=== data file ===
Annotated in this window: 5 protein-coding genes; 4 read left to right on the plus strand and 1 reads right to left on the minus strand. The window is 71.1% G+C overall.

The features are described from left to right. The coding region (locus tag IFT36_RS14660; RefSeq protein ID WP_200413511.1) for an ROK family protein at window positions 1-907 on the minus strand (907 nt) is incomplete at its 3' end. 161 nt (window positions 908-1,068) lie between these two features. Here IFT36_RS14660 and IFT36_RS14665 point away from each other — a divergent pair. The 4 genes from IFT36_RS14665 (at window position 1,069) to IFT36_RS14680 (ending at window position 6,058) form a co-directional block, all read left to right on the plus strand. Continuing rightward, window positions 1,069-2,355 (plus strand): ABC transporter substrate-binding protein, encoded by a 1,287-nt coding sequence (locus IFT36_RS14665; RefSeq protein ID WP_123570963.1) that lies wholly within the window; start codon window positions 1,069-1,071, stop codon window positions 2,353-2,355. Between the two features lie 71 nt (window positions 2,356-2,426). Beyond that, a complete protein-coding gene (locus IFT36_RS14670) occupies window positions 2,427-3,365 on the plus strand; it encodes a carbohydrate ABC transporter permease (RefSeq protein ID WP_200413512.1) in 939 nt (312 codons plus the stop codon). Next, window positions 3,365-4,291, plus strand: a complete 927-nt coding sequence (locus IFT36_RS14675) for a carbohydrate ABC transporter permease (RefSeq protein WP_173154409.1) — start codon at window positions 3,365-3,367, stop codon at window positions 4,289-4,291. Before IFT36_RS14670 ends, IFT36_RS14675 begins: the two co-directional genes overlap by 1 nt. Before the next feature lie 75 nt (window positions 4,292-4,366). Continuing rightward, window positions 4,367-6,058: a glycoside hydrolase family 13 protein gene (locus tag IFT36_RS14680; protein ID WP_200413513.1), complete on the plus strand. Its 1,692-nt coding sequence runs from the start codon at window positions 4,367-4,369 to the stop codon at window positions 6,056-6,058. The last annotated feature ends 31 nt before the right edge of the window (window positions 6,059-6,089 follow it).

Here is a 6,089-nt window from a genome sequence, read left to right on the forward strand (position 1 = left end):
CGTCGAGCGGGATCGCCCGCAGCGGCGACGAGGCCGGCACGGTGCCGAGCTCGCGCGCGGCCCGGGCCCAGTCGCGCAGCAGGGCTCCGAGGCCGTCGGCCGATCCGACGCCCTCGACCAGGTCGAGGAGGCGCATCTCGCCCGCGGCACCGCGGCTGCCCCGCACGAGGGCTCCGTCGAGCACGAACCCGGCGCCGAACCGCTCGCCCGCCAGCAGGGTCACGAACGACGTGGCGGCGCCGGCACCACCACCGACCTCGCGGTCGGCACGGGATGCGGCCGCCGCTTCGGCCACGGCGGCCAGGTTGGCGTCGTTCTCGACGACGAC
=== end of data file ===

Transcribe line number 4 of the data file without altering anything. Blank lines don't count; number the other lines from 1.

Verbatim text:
CGTCGAGCGGGATCGCCCGCAGCGGCGACGAGGCCGGCACGGTGCCGAGCTCGCGCGCGGCCCGGGCCCAGTCGCGCAGCAGGGCTCCGAGGCCGTCGGCCGATCCGACGCCCTCGACCAGGTCGAGGAGGCGCATCTCGCCCGCGGCACCGCGGCTGCCCCGCACGAGGGCTCCGTCGAGCACGAACCCGGCGCCGAACCGCTCGCCCGCCAGCAGGGTCACGAACGACGTGGCGGCGCCGGCACCACCACCGACCTCGCGGTCGGCACGGGATGCGGCCGCCGCTTCGGCCACGGCGGCCAGGTTGGCGTCGTTCTCGACGACGAC